whether it was enough if, when supported by the proper evidence, it showed the
required treasonable intention. The Court in a five to four opinion by Justice
Jackson took the former view, holding that "the two witness principle" barred
"imputation of incriminating acts to the accused by circumstantial evidence or
by the testimony of a single witness,"even though the single witness in
question was the accused himself. "Every act, movement, deed, and word of the
defendant charged to constitute treason must be supported by the testimony of
The Supreme Court sustained a conviction of treason, for the first time
in its history, in 1947 in Haupt v. United States. Here it was held that although the overt acts relied
upon to support the charge of treason — defendant's harboring and
sheltering in his home his son who was an enemy spy and saboteur, assisting him
in purchasing an automobile, and in obtaining employment in a defense plant
— were all acts which a father would naturally perform for a son, this
fact did not necessarily relieve them of the treasonable purpose of giving aid
and comfort to the enemy.
In Kawakita v. United States,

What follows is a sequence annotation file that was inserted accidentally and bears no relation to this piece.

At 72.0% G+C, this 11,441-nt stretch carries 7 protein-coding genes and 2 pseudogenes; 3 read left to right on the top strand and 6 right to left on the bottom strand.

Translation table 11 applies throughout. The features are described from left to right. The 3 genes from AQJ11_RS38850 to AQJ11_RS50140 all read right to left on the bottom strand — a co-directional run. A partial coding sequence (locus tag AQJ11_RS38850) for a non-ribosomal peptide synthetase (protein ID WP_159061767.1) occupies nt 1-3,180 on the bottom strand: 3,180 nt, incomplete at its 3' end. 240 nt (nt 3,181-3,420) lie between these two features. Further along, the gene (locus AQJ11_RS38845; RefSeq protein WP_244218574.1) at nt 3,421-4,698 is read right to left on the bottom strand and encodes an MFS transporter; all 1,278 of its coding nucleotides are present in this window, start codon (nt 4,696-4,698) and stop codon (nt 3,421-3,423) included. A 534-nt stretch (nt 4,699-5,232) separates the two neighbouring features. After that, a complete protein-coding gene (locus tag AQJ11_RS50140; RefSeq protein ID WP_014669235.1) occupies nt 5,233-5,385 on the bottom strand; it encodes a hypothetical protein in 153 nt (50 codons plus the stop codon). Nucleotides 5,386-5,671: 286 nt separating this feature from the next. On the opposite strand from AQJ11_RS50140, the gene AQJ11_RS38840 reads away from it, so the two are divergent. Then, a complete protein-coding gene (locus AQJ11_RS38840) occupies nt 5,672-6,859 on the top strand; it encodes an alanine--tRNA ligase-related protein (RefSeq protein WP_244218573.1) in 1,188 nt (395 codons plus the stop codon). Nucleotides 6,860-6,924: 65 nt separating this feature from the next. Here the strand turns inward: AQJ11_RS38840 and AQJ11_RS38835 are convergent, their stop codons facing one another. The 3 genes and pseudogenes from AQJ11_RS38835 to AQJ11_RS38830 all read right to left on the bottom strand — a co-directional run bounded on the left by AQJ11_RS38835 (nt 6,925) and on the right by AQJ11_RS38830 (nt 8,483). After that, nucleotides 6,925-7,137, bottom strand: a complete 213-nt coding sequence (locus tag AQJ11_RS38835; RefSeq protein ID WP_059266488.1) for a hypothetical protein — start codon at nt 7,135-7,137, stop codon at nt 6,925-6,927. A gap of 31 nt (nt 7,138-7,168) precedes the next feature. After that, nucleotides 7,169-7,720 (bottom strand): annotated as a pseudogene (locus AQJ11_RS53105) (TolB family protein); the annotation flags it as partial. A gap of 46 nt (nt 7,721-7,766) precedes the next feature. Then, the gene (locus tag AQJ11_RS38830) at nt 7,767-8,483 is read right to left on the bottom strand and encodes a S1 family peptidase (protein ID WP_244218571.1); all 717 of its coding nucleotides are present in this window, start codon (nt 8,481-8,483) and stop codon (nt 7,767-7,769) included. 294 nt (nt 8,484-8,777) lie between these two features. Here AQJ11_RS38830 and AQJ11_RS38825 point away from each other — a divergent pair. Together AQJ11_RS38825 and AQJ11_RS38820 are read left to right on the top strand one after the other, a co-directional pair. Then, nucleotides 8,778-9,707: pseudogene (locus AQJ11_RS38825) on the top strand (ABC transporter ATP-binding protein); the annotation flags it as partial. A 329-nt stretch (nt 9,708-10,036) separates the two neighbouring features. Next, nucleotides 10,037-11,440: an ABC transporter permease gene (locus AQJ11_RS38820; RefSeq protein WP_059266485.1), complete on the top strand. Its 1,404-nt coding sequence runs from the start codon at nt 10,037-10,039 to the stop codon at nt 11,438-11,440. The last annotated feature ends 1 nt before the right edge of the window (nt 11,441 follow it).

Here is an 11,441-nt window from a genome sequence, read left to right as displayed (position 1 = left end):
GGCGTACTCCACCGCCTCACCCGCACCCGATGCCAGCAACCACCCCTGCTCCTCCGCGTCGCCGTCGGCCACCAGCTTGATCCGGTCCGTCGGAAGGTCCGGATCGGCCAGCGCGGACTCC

petitioner originally was a native-born citizen of the United States and also a
national of Japan by reason of Japanese parentage and law. While a minor, he
took the oath of allegiance to the United States; went to Japan for a visit on
an American passport; and was prevented by the outbreak of war from returning
to this country. During the war, he reached his majority in Japan; changed his
registration from American to Japanese, showed sympathy with Japan and
hostility to the United States; served as a civilian employee of a private
corporation producing war materials for Japan; and brutally abused American
prisoners of war who were forced to work there. After Japan's surrender, he
registered as an American citizen; swore that he was an American citizen and
had not done various acts amounting to expatriation; and returned to this
country on an American passport. The question whether, on this record, Kawakita
had intended to renounce American citizenship, said the Court, in sustaining
conviction, was peculiarly one for the jury and their verdict that he had not
so intended was based on sufficient evidence. An American citizen, it
continued, owes allegiance to the United States wherever he may reside, and